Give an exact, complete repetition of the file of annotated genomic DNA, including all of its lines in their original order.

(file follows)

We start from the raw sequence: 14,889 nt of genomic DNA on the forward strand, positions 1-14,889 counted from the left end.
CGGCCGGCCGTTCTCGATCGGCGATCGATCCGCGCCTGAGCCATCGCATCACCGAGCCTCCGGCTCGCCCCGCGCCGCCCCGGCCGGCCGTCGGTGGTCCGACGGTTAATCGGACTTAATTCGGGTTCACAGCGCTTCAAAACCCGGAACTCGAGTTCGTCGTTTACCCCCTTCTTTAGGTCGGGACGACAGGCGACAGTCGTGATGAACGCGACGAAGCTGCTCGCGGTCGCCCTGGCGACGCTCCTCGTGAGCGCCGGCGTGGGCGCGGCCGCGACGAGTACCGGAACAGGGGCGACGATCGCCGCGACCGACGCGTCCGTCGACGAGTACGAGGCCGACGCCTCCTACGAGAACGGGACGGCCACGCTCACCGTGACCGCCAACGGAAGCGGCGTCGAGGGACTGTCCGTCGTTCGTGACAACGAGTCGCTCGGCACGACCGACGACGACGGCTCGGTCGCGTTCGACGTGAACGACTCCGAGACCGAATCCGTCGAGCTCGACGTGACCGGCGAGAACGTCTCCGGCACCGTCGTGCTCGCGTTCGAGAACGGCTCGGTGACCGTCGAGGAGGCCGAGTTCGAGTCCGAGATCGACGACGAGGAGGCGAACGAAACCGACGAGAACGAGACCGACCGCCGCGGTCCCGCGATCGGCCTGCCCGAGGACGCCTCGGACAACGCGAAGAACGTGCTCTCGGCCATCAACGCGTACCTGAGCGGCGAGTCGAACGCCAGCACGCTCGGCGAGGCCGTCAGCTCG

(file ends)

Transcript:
We start from the raw sequence: 14,889 nt of genomic DNA on the forward strand, positions 1-14,889 counted from the left end.
CGGCCGGCCGTTCTCGATCGGCGATCGATCCGCGCCTGAGCCATCGCATCACCGAGCCTCCGGCTCGCCCCGCGCCGCCCCGGCCGGCCGTCGGTGGTCCGACGGTTAATCGGACTTAATTCGGGTTCACAGCGCTTCAAAACCCGGAACTCGAGTTCGTCGTTTACCCCCTTCTTTAGGTCGGGACGACAGGCGACAGTCGTGATGAACGCGACGAAGCTGCTCGCGGTCGCCCTGGCGACGCTCCTCGTGAGCGCCGGCGTGGGCGCGGCCGCGACGAGTACCGGAACAGGGGCGACGATCGCCGCGACCGACGCGTCCGTCGACGAGTACGAGGCCGACGCCTCCTACGAGAACGGGACGGCCACGCTCACCGTGACCGCCAACGGAAGCGGCGTCGAGGGACTGTCCGTCGTTCGTGACAACGAGTCGCTCGGCACGACCGACGACGACGGCTCGGTCGCGTTCGACGTGAACGACTCCGAGACCGAATCCGTCGAGCTCGACGTGACCGGCGAGAACGTCTCCGGCACCGTCGTGCTCGCGTTCGAGAACGGCTCGGTGACCGTCGAGGAGGCCGAGTTCGAGTCCGAGATCGACGACGAGGAGGCGAACGAAACCGACGAGAACGAGACCGACCGCCGCGGTCCCGCGATCGGCCTGCCCGAGGACGCCTCGGACAACGCGAAGAACGTGCTCTCGGCCATCAACGCGTACCTGAGCGGCGAGTCGAACGCCAGCACGCTCGGCGAGGCCGTCAGCTCG